Poland became the staging ground for what would become the Second World War. The most devastating war of all-time started here, when Germany’s air force, the Luftwaffe, bombed the Polish town of Wieluń.
Taking Poland by surprise, the Germans compounded their air attacks by commanding their battleships to open fire. They bombarded a Polish base at the Westerplatte Peninsula positioned on the Baltic Coast. The Polish forces didn’t stand much of a chance, and the photograph above shows their unfinished aircraft at the Okezie military airport near Warsaw, helpless, as they were faced down by a far superior enemy.
Inside A Jewish Ghetto
This photograph was taken by Hugo Jaeger at the Kutno Ghetto, in 1940. Jaeger was a loyalist to the Nazi movement down to the very end, and he enjoyed taking images of Nazi parades, and the big crowds that showed its dominion. He even traveled to take such photographs after the blitzkrieg of Poland. Adolf Hitler himself was amazed by Hugo Jaeger’s work.
Above, Jewish women palaver behind the barbed wires that surrounded the Kutno Ghetto. The irony is expressed in their smiles; 30 miles from the Polish city of Lodz, most of them would be taken en masse to the Chelmno extermination camp.
Impromptu Graveyard In Warsaw
Poland had its back against the wall when the German forces invaded their country on September 1st, 1939. They would put up a fight against the invasion, however, on September 17th, the foreign forces would be further buttressed by the Soviets. They were attacked in every which way—air, land, and sea—and soon their cities and towns were stacked up with dead bodies.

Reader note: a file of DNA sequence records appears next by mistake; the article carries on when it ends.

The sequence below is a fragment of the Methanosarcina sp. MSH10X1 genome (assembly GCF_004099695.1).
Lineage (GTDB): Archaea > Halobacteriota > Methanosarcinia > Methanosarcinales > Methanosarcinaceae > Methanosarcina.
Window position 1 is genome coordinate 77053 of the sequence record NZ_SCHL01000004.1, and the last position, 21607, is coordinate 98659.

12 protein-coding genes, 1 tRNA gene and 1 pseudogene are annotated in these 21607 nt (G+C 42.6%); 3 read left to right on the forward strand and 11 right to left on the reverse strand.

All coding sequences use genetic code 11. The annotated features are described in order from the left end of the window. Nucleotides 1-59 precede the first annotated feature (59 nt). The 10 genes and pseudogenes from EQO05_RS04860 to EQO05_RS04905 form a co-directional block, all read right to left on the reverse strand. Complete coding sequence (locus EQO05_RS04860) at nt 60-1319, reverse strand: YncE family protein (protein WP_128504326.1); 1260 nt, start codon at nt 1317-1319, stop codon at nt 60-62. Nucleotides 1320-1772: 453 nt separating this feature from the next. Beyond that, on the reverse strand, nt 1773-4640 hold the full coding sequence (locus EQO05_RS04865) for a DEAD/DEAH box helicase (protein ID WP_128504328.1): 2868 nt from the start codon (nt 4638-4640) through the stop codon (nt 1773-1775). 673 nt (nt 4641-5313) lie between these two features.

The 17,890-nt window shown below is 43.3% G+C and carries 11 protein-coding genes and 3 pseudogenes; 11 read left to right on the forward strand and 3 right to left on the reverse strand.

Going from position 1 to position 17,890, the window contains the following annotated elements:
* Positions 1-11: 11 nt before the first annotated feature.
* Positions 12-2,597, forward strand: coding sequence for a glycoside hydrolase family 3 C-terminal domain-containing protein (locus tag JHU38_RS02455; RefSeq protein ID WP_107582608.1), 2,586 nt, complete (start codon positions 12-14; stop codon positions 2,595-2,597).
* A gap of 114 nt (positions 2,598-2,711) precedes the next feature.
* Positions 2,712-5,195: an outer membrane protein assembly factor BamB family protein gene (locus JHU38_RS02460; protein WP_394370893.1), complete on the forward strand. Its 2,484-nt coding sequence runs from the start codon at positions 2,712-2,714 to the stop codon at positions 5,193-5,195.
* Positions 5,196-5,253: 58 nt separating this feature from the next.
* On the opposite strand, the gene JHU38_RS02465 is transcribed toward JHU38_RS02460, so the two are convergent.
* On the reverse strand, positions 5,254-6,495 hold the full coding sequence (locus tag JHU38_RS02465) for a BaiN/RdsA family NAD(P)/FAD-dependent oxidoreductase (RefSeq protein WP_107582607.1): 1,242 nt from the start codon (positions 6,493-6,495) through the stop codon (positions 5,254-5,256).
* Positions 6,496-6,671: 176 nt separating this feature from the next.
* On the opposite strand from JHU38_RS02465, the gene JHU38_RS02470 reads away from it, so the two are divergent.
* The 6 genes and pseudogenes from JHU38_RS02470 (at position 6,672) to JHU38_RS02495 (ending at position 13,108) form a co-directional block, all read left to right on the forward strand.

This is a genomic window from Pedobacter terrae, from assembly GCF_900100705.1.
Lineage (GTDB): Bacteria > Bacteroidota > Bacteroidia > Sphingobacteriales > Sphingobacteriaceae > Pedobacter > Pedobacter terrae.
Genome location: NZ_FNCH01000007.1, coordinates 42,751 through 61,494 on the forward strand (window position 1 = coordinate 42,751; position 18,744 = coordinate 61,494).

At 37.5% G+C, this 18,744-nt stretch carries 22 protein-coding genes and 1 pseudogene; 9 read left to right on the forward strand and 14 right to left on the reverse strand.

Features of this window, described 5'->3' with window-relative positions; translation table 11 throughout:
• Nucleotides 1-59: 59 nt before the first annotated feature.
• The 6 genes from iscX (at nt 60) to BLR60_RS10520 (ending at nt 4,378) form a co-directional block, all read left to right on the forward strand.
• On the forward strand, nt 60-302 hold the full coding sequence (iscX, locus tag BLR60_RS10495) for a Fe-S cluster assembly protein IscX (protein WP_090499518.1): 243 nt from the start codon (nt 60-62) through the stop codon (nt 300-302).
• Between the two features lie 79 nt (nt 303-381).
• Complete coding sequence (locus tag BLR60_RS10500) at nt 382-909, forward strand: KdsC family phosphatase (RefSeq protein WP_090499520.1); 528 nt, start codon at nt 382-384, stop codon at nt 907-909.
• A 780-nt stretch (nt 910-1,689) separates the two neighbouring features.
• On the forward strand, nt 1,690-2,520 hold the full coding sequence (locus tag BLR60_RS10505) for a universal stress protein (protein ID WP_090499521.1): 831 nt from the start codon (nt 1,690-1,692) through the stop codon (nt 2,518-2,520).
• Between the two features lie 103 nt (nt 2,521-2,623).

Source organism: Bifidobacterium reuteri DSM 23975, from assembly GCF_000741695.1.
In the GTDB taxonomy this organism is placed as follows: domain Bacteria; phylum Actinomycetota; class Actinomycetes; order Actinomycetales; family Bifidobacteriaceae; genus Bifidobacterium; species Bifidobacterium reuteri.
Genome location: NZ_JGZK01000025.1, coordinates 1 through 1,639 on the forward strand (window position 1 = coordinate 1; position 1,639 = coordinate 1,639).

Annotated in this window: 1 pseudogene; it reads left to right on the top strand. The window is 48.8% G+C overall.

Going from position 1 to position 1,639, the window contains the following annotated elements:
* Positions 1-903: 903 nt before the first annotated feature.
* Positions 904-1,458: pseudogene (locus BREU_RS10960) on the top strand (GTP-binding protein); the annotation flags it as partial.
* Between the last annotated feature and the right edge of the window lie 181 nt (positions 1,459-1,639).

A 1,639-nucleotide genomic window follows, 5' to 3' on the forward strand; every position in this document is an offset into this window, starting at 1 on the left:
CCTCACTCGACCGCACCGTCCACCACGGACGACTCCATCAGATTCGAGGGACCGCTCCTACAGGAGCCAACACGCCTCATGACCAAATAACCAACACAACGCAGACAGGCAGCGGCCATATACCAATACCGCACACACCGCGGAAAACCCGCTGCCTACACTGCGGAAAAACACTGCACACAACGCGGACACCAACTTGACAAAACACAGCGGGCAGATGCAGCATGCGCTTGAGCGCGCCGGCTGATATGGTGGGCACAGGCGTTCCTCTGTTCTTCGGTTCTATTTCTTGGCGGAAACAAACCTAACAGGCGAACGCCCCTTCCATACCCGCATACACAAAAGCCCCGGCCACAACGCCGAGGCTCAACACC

Preoccupied with the ongoing war, they no longer had time for the proper ceremonies normally afforded to the dead. Instead, they were forced to simply bury them wherever the ground seemed suitable.
As dominant as Adolf Hitler was during the Second World War, he still needed somebody close to him that he could trust and confide in. The man to the right in the photograph is Heinrich Himmler, and he was privy to Hitler’s long-term plans.
In fact, from 1929 to 1945, Heinrich Himmler was appointed Reich Leader of the SS Squadron of the Nazi party. Known as the Schutzstaffel, it was a major paramilitary organization that literally translates to “Protection Squadron.” Himmler was regarded as the second most powerful man in all of Germany at the time, and the dark mastermind behind the mass genocide of the Jewish people.
Germany’s invasion of Poland sent Polish citizens sliding down into the dregs of a conquered society. They were completely overpowered, confused, still recovering from the shock of the unexpected battle. In fact, there are few formal documents to really show what most Polish citizens went through during captivity.
What we do know is, immediately after their defeat, Polish men and women were put to forced labor, as shown by this picture. They were ordered to clean captured Polish weaponry at the Modlin fortress just north of Poland. It is possible that some of them may have been sent to factories, and those that could not be taken advantage of—the old, and the sick—sent to extermination camps.